Federal Contracting Gets Safer Thanks to New, Common-Sense Regulations

Comment are off

By Katie Tracy, Center for Progressive Reform

Federal contractors that violate labor laws not only cheat workers by disregarding their rights to fair pay and safe workplaces, but they also tend to run into unexpected costs and delays during performance of the contracts they’re awarded. With this in mind, in 2014, President Obama issued Executive Order (E.O.) 13673, which seeks to improve cost savings and efficiency in government contracting by requiring prospective contractors to disclose labor law violations and obligating contracting agencies to review those violations before awarding contracts. The E.O. also requires federal contractors to provide employees with wage statements that include certain information so that workers can verify the accuracy of their paychecks.

Consistent with the E.O.’s directives, the Federal Acquisition Regulatory (FAR) Council and Department of Labor (DOL) published a final rule and guidance, respectively, in the Federal Register on Aug. 25. The Center for Progressive Reform’s (CPR) Executive Director Matthew Shudtz and CPR policy analyst Katherine Tracy joined with several public interest advocates in submitting comments on the proposed FAR rule and DOL guidance. Our comments generally expressed our support for the proposals, but we also recommended several important improvements, some of which are reflected in the final rule and guidance.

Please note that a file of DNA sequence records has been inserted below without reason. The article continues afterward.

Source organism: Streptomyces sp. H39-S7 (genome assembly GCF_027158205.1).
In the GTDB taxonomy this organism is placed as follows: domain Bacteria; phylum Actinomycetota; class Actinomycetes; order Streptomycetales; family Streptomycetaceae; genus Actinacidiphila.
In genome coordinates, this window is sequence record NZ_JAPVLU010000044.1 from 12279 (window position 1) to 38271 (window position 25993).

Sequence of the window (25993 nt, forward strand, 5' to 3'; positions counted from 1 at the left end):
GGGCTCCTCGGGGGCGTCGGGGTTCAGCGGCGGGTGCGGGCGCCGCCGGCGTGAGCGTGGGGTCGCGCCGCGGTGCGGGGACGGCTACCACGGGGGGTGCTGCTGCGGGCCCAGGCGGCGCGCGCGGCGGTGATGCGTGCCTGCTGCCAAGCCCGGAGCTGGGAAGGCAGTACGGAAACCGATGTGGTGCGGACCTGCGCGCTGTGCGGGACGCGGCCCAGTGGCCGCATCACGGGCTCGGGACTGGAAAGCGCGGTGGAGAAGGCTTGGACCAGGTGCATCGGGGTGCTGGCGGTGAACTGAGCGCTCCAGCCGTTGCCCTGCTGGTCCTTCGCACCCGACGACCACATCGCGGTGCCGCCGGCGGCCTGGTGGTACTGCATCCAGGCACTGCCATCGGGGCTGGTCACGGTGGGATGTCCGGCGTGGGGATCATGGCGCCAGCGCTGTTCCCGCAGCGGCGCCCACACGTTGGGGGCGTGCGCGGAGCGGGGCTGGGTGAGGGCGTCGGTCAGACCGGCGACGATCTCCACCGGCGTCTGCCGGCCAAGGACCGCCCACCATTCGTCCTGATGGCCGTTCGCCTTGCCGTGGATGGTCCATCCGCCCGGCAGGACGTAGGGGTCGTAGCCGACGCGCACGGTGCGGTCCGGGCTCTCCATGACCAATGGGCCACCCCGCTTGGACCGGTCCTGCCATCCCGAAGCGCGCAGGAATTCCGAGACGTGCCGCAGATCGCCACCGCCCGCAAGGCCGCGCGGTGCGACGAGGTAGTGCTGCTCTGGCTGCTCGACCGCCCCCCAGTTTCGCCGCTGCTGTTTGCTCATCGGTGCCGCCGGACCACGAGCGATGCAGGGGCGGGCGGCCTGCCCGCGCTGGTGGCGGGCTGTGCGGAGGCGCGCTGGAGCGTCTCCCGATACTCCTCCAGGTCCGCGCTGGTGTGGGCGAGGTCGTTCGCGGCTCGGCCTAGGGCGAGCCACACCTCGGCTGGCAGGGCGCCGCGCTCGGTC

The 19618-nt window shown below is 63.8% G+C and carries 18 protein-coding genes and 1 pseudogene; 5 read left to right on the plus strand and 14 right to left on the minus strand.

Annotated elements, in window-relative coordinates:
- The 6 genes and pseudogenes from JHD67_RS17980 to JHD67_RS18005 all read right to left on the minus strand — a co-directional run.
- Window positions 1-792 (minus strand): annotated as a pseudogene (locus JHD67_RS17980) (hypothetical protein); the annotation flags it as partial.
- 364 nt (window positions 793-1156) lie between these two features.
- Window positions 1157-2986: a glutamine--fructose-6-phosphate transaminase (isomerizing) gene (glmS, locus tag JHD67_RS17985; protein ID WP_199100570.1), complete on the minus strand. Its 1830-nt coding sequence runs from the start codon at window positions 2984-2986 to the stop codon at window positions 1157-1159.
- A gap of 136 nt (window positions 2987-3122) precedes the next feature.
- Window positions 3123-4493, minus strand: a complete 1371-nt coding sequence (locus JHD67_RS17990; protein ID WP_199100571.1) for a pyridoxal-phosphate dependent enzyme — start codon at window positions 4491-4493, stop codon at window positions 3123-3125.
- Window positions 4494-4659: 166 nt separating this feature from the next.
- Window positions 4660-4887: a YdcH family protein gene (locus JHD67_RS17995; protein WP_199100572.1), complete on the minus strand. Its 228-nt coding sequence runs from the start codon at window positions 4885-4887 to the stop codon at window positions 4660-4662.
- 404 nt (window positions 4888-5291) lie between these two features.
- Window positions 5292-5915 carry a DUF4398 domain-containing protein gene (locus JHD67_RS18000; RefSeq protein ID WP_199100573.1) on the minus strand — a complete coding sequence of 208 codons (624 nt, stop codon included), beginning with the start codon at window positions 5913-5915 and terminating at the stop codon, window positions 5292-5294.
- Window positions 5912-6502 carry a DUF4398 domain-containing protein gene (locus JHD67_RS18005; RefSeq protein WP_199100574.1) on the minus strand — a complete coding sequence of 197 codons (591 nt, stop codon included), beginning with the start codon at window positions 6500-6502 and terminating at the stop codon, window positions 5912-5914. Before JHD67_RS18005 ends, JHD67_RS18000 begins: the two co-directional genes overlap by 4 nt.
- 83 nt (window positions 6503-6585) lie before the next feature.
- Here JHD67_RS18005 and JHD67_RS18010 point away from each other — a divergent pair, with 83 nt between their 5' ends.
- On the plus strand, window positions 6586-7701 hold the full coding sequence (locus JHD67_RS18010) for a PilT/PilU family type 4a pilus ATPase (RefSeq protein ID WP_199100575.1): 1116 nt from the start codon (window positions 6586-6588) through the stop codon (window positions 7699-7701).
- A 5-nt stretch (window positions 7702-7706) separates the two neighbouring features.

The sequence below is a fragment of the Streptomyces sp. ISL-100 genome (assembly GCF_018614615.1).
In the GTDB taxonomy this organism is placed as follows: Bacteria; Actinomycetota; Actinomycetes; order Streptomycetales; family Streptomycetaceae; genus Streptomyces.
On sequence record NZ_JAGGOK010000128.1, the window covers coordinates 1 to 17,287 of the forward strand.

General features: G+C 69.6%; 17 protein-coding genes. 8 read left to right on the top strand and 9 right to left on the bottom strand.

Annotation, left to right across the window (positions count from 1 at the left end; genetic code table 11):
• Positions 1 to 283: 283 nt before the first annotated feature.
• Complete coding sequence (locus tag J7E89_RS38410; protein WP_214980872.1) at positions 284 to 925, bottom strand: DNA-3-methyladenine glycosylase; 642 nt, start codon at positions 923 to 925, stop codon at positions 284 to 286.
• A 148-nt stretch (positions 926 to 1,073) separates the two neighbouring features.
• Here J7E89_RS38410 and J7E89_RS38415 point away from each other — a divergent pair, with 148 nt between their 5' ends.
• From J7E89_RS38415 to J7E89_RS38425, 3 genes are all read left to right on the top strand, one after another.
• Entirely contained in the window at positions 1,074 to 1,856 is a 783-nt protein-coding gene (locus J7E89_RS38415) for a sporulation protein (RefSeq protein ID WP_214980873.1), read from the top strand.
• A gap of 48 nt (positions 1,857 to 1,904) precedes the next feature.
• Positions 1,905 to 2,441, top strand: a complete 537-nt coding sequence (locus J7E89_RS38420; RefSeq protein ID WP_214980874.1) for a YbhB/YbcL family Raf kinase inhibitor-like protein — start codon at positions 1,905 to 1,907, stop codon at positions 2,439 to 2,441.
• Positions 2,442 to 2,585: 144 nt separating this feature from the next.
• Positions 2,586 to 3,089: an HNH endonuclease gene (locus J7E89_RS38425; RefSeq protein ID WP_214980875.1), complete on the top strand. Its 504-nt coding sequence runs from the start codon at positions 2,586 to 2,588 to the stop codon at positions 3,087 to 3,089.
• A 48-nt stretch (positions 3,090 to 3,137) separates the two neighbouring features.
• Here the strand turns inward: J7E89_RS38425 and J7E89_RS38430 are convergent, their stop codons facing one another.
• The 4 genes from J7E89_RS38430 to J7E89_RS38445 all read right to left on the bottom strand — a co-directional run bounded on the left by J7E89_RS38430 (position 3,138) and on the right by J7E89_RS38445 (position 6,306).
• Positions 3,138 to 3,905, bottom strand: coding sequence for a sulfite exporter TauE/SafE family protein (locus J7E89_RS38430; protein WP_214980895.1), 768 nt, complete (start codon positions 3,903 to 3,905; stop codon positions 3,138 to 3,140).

Initial Representations and Pre-Award Disclosures

The final FAR rule, which will be completely phased in on Oct. 25, 2017, requires companies bidding on contracts valued at over $500,000 to disclose whether any “administrative merits determinations, civil judgments, or arbitral awards or decisions” have been rendered against them during the past three years for violations of any of 14 federal labor laws and/or equivalent state laws. Once awarded a contract, the contractor must also make additional disclosures semi-annually.

In our comments on the proposed rule and guidance, we noted that a prospective contractor that initially represented it had no disclosable violations was not instructed to provide an update to the contracting officer prior to receiving an award. As a result, the contractor would only need to disclose such information during the semi-annual disclosure period, after which the agency would have already awarded the contract. In DOL’s final guidance, the agency recognized the validity of our concern, noting, “Contractors have a duty to provide an update to the contracting officer prior to the date of an award if the contractor’s initial representation is no longer accurate.” And the final FAR rule now requires a contractor to notify the contracting officer of an update to its representation if a new labor law decision was rendered or the contractor learns that its initial representation is no longer accurate.

The “Responsibility” Determination

Long-standing rules governing federal contracting require agencies only to do business with “responsible sources.” The E.O. simply provides that agencies take into consideration contractors’ past labor law violations in determining whether a firm is responsible for purposes of contracting. Specifically, an agency labor compliance advisor (ALCA) – a senior agency official responsible for the agency’s implementation of the E.O. – will review a contractor’s disclosures and weigh any violations classified as serious, repeated, willful, or pervasive in light of the totality of the circumstances, including the severity of the violations, the size of the contractor, and any mitigating factors. The ALCA will then provide the agency contracting officer with a written analysis on the firm’s compliance record and a recommendation. The agency contracting officer ultimately makes the responsibility determination.